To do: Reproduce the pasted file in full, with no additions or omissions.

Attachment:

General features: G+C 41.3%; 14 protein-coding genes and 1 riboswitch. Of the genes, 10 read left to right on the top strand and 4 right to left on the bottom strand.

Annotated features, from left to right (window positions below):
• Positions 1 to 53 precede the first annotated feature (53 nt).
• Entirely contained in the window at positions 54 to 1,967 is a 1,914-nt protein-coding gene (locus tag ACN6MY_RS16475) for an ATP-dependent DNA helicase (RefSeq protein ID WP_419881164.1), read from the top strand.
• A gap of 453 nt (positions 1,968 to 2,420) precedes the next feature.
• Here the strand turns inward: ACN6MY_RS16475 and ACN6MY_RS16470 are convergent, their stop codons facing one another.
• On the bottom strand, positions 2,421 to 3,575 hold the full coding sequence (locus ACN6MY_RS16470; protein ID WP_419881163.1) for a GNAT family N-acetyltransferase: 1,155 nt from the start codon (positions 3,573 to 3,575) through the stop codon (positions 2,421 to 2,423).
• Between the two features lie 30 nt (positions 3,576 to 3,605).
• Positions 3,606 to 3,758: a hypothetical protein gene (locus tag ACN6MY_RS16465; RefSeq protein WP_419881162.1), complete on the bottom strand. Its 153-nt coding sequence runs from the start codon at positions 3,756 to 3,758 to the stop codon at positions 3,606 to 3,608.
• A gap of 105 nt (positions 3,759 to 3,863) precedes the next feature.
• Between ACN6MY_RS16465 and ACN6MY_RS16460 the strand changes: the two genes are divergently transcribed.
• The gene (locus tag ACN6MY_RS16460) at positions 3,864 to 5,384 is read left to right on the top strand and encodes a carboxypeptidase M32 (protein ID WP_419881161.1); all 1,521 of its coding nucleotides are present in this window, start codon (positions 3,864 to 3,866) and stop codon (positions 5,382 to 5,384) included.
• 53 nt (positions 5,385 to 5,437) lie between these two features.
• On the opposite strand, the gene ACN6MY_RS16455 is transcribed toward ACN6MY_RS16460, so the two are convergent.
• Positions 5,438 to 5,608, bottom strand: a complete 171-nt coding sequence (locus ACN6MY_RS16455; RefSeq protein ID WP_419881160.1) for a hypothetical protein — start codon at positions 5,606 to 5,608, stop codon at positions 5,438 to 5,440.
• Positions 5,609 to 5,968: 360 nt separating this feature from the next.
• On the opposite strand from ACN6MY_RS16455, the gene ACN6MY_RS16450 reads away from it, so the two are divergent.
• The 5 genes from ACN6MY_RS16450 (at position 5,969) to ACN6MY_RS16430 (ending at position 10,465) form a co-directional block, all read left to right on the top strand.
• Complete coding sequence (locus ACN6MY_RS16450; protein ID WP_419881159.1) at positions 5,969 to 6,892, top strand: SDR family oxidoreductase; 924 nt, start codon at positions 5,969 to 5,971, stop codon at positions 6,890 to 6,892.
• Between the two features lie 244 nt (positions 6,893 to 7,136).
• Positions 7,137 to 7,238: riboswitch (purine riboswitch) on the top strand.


General features: G+C 41.3%; 14 protein-coding genes and 1 riboswitch. Of the genes, 10 read left to right on the top strand and 4 right to left on the bottom strand.

Annotated features, from left to right (window positions below):
• Positions 1 to 53 precede the first annotated feature (53 nt).
• Entirely contained in the window at positions 54 to 1,967 is a 1,914-nt protein-coding gene (locus tag ACN6MY_RS16475) for an ATP-dependent DNA helicase (RefSeq protein ID WP_419881164.1), read from the top strand.
• A gap of 453 nt (positions 1,968 to 2,420) precedes the next feature.
• Here the strand turns inward: ACN6MY_RS16475 and ACN6MY_RS16470 are convergent, their stop codons facing one another.
• On the bottom strand, positions 2,421 to 3,575 hold the full coding sequence (locus ACN6MY_RS16470; protein ID WP_419881163.1) for a GNAT family N-acetyltransferase: 1,155 nt from the start codon (positions 3,573 to 3,575) through the stop codon (positions 2,421 to 2,423).
• Between the two features lie 30 nt (positions 3,576 to 3,605).
• Positions 3,606 to 3,758: a hypothetical protein gene (locus tag ACN6MY_RS16465; RefSeq protein WP_419881162.1), complete on the bottom strand. Its 153-nt coding sequence runs from the start codon at positions 3,756 to 3,758 to the stop codon at positions 3,606 to 3,608.
• A gap of 105 nt (positions 3,759 to 3,863) precedes the next feature.
• Between ACN6MY_RS16465 and ACN6MY_RS16460 the strand changes: the two genes are divergently transcribed.
• The gene (locus tag ACN6MY_RS16460) at positions 3,864 to 5,384 is read left to right on the top strand and encodes a carboxypeptidase M32 (protein ID WP_419881161.1); all 1,521 of its coding nucleotides are present in this window, start codon (positions 3,864 to 3,866) and stop codon (positions 5,382 to 5,384) included.
• 53 nt (positions 5,385 to 5,437) lie between these two features.
• On the opposite strand, the gene ACN6MY_RS16455 is transcribed toward ACN6MY_RS16460, so the two are convergent.
• Positions 5,438 to 5,608, bottom strand: a complete 171-nt coding sequence (locus ACN6MY_RS16455; RefSeq protein ID WP_419881160.1) for a hypothetical protein — start codon at positions 5,606 to 5,608, stop codon at positions 5,438 to 5,440.
• Positions 5,609 to 5,968: 360 nt separating this feature from the next.
• On the opposite strand from ACN6MY_RS16455, the gene ACN6MY_RS16450 reads away from it, so the two are divergent.
• The 5 genes from ACN6MY_RS16450 (at position 5,969) to ACN6MY_RS16430 (ending at position 10,465) form a co-directional block, all read left to right on the top strand.
• Complete coding sequence (locus ACN6MY_RS16450; protein ID WP_419881159.1) at positions 5,969 to 6,892, top strand: SDR family oxidoreductase; 924 nt, start codon at positions 5,969 to 5,971, stop codon at positions 6,890 to 6,892.
• Between the two features lie 244 nt (positions 6,893 to 7,136).
• Positions 7,137 to 7,238: riboswitch (purine riboswitch) on the top strand.